WASHINGTON — Jewish lobbyists were in hair-trigger reaction mode this week: furious at the Bush administration for its plans to release an Israeli-Palestinian peace plan, but wary of openly confronting the White House on the eve of war.
With his surprise decision to release the “road map” to peace — announced in a March 14 speech — President Bush was plainly threading a diplomatic needle. He seemed caught in an impossible squeeze, between Israel and its allies in the United States who object to any efforts to boost support for war by advancing the peace process, and British Prime Minister Tony Blair, whose political survival could depend on such a linkage.
The apparent importance of the Israeli-Palestinian peace process to Blair’s political future became clear days after the Bush speech: A key British Cabinet member, Clare Short, went back Tuesday on her threat to resign over the prime minister’s Iraq policy. Three other Labor Cabinet members did step down, but Parliament voted Tuesday in favor of a resolution authorizing that “all means necessary” be used to disarm Iraqi leader Saddam Hussein.
While Bush’s speech appeared to help prop up Blair, it sparked anxiety and anger among some Jewish communal leaders who had received tacit White House assurances that the road map would not be unveiled until after the Iraq war. The specter of an open confrontation with the Jewish commmunity comes at a particularly risky time for Bush, as an expected 5,000 pro-Israel activists prepare to descend on Washington in a week for the annual convention of the American Israel Public Affairs Committee.
Despite immediate White House attempts at damage control — including a meeting right after Bush’s speech between Jewish communal leaders and National Security Adviser Condoleezza Rice — several pro-Israel lobbyists were voicing concern that the administration’s flip-flop on when to unveil the road map could eventually generate undue pressure on Sharon.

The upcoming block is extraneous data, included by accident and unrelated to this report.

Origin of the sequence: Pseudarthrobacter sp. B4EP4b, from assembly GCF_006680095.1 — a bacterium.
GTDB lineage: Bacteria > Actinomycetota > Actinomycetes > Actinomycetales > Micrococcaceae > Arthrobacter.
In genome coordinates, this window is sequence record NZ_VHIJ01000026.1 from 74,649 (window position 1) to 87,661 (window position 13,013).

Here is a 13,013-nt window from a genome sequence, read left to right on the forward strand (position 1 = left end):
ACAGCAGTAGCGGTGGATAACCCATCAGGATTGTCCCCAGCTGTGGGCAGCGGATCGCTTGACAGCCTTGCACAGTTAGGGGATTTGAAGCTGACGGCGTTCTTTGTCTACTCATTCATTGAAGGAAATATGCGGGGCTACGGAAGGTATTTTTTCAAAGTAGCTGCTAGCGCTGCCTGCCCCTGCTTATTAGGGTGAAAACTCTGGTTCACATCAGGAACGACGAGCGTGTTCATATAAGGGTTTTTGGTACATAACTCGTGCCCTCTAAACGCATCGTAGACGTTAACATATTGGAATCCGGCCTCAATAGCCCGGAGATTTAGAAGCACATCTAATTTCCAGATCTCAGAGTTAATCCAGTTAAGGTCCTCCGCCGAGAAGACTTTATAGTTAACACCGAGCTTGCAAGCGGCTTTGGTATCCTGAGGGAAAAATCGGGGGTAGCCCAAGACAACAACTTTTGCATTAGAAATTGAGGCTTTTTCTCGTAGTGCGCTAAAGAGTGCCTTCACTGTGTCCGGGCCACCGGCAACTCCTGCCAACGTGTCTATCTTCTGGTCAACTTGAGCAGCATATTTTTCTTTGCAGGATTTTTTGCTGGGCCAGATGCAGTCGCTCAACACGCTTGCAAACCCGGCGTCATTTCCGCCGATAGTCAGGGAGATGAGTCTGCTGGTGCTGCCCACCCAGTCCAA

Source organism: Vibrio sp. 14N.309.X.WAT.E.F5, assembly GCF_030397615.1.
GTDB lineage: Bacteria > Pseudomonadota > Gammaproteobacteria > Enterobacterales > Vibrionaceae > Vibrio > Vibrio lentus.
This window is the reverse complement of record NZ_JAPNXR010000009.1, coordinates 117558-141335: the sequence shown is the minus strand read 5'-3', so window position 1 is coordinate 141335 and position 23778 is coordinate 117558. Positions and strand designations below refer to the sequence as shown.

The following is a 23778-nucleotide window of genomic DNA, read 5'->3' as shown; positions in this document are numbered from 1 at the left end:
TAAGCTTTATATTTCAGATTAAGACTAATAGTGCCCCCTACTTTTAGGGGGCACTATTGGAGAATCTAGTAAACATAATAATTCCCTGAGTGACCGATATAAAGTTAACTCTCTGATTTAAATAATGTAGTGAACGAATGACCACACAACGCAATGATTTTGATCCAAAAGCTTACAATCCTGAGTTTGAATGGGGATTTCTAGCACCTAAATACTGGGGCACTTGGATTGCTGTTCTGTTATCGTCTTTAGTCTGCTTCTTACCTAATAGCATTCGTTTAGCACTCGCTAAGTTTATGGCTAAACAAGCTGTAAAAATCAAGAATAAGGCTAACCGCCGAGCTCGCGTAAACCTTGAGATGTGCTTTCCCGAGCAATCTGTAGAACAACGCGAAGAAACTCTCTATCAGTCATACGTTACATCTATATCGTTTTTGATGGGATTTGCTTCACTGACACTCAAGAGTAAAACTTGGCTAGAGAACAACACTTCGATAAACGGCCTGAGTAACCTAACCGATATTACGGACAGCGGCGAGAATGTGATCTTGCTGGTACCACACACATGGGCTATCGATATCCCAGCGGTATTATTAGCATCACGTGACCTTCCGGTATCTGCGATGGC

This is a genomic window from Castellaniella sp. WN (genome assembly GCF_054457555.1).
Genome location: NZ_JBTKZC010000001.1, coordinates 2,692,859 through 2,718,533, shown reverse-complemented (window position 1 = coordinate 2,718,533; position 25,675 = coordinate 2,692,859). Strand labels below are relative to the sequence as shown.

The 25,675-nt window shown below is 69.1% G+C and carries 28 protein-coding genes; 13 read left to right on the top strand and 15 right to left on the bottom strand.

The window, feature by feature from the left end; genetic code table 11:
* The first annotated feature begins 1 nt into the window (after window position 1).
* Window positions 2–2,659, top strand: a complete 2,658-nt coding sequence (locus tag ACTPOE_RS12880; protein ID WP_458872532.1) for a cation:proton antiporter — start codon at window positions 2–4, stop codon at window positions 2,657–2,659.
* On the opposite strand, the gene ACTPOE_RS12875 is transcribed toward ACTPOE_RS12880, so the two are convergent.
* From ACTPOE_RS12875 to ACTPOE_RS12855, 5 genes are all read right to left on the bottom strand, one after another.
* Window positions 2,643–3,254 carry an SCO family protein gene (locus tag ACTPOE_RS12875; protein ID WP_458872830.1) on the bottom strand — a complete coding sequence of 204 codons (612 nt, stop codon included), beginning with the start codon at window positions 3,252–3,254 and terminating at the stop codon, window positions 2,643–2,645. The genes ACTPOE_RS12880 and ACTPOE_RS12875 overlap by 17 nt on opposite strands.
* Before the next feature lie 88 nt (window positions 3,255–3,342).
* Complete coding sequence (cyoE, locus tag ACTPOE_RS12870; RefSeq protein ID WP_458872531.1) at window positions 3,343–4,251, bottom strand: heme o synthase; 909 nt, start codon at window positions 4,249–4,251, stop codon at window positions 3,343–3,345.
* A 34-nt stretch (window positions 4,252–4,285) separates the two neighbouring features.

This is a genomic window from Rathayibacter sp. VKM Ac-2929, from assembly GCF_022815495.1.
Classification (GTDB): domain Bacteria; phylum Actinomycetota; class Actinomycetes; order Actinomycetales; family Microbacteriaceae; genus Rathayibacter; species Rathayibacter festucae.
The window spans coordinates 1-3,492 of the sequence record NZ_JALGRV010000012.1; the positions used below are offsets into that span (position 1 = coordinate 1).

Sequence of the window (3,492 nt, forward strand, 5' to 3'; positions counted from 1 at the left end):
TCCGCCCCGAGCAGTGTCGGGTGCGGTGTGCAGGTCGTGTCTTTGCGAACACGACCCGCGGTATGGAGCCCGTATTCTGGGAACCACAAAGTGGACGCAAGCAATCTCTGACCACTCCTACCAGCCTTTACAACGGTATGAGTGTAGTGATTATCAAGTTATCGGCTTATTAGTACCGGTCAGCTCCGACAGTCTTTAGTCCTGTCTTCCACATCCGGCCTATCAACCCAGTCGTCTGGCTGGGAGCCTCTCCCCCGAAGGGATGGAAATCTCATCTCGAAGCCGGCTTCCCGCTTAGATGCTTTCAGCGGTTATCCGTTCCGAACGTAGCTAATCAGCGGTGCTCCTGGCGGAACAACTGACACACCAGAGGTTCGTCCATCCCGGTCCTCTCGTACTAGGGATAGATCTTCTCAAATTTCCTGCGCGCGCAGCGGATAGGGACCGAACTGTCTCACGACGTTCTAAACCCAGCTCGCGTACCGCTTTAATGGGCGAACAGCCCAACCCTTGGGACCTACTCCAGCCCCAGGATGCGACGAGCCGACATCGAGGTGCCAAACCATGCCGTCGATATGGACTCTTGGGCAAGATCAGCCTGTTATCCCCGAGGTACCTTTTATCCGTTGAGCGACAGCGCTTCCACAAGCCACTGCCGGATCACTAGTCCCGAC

“Palestinian terrorism continues unabated and the reforms promised by the Palestinian Authority leadership are just beginning to emerge,” Abraham Foxman, national director of the Anti-Defamation League, said in a statement. “The Administration’s current initiative sets a terrible precedent by appearing to placate those nations who are opposed to America’s confrontation with Iraq.” Foxman added: “The damage of the Administration’s statement and its timing was compounded by British Prime Minister Tony Blair’s remarks, directly linking the Israeli-Palestinian conflict and Iraq.”
The Orthodox Union issued its own critical statement, though its leaders have steadfastly and enthusiastically praised Bush’s handling of Middle East issues.
These sentiments were echoed on Capitol Hill, where staunchly pro-Israel legislators attacked Bush over the timing of his decision to present the road map, sponsored by the so-called Madrid Quartet comprised of the United States, European Union, United Nations and Russia.
“On the brink of war, at the very last moment, Israel has become a pawn in the president’s strategy on Iraq, and that to me is very troubling,” said Rep. Robert Wexler, a Florida Democrat on the House international relations committee.
A spokesman for House Majority Leader Tom DeLay — a Texas Republican and staunch White House ally who has called the quartet’s plan a “road map to destruction” — refused to comment directly on Bush’s speech. But the spokesman referred the Forward to DeLay’s condemnation of the road map during a speech at the O.U.’s Washington convention last week.
Despite reassurances provided by Rice, “We remain concerned,” said Malcolm Hoenlein, executive vice-chairman of the Conference of Presidents of Major American Jewish Organizations. “Our concern is not the intent” of Bush and his advisers, Hoenlein said. “Our concern is that the road map could develop a dynamic of its own.”
Such a dynamic, Hoenlein told the Forward, could end up seriously undermining Bush’s previous commitment — announced in a June 24 speech — that negotiations on a Palestinian state would not begin until the Palestinian Authority underwent significant political reform and terrorism ceased.